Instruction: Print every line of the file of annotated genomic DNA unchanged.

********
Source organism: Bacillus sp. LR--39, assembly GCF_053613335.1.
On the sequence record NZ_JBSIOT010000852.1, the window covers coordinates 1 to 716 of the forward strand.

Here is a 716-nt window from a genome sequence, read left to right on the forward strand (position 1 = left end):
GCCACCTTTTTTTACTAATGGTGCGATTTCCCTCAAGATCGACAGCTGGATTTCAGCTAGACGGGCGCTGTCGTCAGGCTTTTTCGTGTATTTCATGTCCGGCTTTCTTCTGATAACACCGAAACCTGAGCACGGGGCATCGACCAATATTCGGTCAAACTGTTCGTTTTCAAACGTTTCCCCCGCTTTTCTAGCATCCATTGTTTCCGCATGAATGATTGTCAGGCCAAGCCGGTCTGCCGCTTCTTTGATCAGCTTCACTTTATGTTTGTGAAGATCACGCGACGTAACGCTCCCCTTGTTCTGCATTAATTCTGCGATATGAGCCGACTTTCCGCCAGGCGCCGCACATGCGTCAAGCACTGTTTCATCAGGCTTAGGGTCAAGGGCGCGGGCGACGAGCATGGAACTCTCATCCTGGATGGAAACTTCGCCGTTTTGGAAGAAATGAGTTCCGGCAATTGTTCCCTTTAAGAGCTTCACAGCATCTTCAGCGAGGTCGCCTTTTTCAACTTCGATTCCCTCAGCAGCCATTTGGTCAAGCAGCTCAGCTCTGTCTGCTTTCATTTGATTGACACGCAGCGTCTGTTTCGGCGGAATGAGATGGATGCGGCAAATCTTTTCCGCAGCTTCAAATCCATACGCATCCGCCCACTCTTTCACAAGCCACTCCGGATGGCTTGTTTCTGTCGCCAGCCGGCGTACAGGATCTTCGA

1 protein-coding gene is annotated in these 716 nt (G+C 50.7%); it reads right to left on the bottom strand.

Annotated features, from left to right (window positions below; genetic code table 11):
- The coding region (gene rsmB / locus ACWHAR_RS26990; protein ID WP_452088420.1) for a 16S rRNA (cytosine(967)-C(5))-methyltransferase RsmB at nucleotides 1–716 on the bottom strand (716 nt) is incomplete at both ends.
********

Source organism: Bacillus sp. LR--39, assembly GCF_053613335.1.
On the sequence record NZ_JBSIOT010000852.1, the window covers coordinates 1 to 716 of the forward strand.

Here is a 716-nt window from a genome sequence, read left to right on the forward strand (position 1 = left end):
GCCACCTTTTTTTACTAATGGTGCGATTTCCCTCAAGATCGACAGCTGGATTTCAGCTAGACGGGCGCTGTCGTCAGGCTTTTTCGTGTATTTCATGTCCGGCTTTCTTCTGATAACACCGAAACCTGAGCACGGGGCATCGACCAATATTCGGTCAAACTGTTCGTTTTCAAACGTTTCCCCCGCTTTTCTAGCATCCATTGTTTCCGCATGAATGATTGTCAGGCCAAGCCGGTCTGCCGCTTCTTTGATCAGCTTCACTTTATGTTTGTGAAGATCACGCGACGTAACGCTCCCCTTGTTCTGCATTAATTCTGCGATATGAGCCGACTTTCCGCCAGGCGCCGCACATGCGTCAAGCACTGTTTCATCAGGCTTAGGGTCAAGGGCGCGGGCGACGAGCATGGAACTCTCATCCTGGATGGAAACTTCGCCGTTTTGGAAGAAATGAGTTCCGGCAATTGTTCCCTTTAAGAGCTTCACAGCATCTTCAGCGAGGTCGCCTTTTTCAACTTCGATTCCCTCAGCAGCCATTTGGTCAAGCAGCTCAGCTCTGTCTGCTTTCATTTGATTGACACGCAGCGTCTGTTTCGGCGGAATGAGATGGATGCGGCAAATCTTTTCCGCAGCTTCAAATCCATACGCATCCGCCCACTCTTTCACAAGCCACTCCGGATGGCTTGTTTCTGTCGCCAGCCGGCGTACAGGATCTTCGA

1 protein-coding gene is annotated in these 716 nt (G+C 50.7%); it reads right to left on the bottom strand.

Annotated features, from left to right (window positions below; genetic code table 11):
- The coding region (gene rsmB / locus ACWHAR_RS26990; protein ID WP_452088420.1) for a 16S rRNA (cytosine(967)-C(5))-methyltransferase RsmB at nucleotides 1–716 on the bottom strand (716 nt) is incomplete at both ends.